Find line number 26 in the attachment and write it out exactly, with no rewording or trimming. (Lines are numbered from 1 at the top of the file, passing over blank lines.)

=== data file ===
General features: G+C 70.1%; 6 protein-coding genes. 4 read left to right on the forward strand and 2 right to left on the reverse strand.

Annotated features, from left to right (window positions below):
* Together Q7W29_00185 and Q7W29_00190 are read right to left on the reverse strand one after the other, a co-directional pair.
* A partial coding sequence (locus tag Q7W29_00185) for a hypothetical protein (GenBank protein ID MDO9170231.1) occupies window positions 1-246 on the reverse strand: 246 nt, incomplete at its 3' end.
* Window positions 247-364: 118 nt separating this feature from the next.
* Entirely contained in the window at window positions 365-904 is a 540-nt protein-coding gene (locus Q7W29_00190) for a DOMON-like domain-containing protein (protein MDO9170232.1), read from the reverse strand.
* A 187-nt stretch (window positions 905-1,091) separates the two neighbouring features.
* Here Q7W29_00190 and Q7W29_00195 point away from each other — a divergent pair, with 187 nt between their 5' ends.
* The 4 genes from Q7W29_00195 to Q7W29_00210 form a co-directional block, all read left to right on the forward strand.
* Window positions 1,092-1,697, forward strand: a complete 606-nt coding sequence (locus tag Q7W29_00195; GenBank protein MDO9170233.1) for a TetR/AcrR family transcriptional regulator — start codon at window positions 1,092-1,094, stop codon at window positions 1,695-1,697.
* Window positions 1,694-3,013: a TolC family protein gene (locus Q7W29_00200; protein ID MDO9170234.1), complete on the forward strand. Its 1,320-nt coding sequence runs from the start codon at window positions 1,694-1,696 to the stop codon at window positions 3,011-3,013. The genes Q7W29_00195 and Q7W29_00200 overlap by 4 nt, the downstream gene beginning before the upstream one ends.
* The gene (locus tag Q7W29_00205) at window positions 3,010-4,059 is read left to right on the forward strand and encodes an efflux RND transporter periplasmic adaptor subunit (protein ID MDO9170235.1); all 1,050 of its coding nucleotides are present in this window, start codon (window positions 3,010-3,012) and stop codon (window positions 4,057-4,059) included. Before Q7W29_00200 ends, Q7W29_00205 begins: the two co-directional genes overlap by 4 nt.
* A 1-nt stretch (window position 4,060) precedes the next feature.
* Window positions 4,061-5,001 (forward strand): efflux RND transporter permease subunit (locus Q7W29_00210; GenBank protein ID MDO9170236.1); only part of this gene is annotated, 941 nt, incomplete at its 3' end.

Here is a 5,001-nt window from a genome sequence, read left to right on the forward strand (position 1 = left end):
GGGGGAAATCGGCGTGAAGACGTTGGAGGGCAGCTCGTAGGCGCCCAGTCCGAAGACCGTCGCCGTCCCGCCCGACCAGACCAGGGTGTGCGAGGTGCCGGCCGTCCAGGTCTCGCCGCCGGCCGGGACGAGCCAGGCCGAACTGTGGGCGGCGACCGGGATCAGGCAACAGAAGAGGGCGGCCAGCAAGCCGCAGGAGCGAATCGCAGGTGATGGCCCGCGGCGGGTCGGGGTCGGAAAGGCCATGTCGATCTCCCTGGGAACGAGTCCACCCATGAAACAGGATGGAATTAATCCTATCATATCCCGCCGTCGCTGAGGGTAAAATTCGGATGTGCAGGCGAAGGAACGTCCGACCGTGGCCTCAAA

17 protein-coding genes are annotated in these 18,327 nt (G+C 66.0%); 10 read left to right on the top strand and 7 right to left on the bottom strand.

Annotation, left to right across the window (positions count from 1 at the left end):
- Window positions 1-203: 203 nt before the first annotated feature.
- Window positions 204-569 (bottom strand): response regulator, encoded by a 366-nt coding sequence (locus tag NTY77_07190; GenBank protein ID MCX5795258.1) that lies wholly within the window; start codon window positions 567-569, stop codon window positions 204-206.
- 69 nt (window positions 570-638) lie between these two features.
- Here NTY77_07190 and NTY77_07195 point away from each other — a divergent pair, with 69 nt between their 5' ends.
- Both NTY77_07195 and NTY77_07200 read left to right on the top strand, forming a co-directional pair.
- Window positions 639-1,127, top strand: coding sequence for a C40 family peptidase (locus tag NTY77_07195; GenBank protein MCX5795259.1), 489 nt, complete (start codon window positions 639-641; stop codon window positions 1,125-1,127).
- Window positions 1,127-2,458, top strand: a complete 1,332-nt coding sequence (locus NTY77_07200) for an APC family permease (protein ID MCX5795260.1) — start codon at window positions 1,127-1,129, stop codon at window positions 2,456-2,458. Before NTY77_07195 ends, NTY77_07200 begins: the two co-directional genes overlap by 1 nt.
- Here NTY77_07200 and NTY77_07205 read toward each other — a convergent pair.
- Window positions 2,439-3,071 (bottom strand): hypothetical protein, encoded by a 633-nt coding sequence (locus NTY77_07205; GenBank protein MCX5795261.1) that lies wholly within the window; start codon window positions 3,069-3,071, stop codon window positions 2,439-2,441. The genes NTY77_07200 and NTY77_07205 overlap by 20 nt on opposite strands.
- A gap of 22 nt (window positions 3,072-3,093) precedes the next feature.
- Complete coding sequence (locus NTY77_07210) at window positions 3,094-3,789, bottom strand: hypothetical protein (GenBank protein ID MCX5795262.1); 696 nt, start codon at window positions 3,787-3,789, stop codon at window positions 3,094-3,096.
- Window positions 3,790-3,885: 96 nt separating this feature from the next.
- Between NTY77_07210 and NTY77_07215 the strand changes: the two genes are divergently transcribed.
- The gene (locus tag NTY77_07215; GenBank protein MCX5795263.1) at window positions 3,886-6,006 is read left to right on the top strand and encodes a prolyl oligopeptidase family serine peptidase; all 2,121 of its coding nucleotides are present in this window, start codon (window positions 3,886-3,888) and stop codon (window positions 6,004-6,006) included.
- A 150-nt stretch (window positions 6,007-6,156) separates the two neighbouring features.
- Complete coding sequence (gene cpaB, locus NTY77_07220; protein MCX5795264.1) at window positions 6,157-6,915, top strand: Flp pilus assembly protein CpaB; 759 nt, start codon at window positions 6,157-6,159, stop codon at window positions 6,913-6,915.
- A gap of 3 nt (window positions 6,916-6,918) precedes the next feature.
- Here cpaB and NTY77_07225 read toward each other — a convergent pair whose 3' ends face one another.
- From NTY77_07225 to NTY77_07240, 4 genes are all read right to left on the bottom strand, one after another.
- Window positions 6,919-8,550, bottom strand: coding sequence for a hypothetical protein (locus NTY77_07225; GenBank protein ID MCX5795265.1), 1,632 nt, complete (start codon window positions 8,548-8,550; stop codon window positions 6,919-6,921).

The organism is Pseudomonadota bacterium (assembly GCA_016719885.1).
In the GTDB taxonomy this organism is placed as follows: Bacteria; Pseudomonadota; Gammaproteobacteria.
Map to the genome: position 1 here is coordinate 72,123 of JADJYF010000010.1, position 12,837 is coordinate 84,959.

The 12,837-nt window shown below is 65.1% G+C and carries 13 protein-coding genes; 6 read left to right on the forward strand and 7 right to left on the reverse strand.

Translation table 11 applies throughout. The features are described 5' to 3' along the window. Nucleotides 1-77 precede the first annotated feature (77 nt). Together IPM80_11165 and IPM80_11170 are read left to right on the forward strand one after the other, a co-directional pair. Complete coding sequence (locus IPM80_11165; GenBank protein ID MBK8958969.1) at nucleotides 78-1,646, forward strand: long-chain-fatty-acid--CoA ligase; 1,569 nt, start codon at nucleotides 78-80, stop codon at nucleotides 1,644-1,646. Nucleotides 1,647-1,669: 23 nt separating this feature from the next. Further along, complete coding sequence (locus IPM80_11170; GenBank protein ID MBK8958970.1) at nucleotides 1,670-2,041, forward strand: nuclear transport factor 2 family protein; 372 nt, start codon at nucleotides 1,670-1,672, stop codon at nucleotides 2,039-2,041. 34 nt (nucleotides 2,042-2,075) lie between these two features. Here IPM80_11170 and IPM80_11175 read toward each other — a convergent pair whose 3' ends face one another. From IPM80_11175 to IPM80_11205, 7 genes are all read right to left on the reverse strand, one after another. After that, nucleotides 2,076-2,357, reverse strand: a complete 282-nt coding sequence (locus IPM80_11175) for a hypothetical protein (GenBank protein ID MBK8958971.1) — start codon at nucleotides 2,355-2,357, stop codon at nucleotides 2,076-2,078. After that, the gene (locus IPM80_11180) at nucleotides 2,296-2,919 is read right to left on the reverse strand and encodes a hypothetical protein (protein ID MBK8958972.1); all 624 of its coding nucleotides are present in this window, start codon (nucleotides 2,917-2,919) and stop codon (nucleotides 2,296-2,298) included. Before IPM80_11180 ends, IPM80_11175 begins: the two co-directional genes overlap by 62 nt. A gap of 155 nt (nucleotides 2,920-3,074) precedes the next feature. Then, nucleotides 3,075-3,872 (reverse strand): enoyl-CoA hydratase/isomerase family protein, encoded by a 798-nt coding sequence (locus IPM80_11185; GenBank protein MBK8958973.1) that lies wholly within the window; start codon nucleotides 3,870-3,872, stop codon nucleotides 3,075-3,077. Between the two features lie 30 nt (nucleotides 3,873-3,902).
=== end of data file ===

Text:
- Here NTY77_07200 and NTY77_07205 read toward each other — a convergent pair.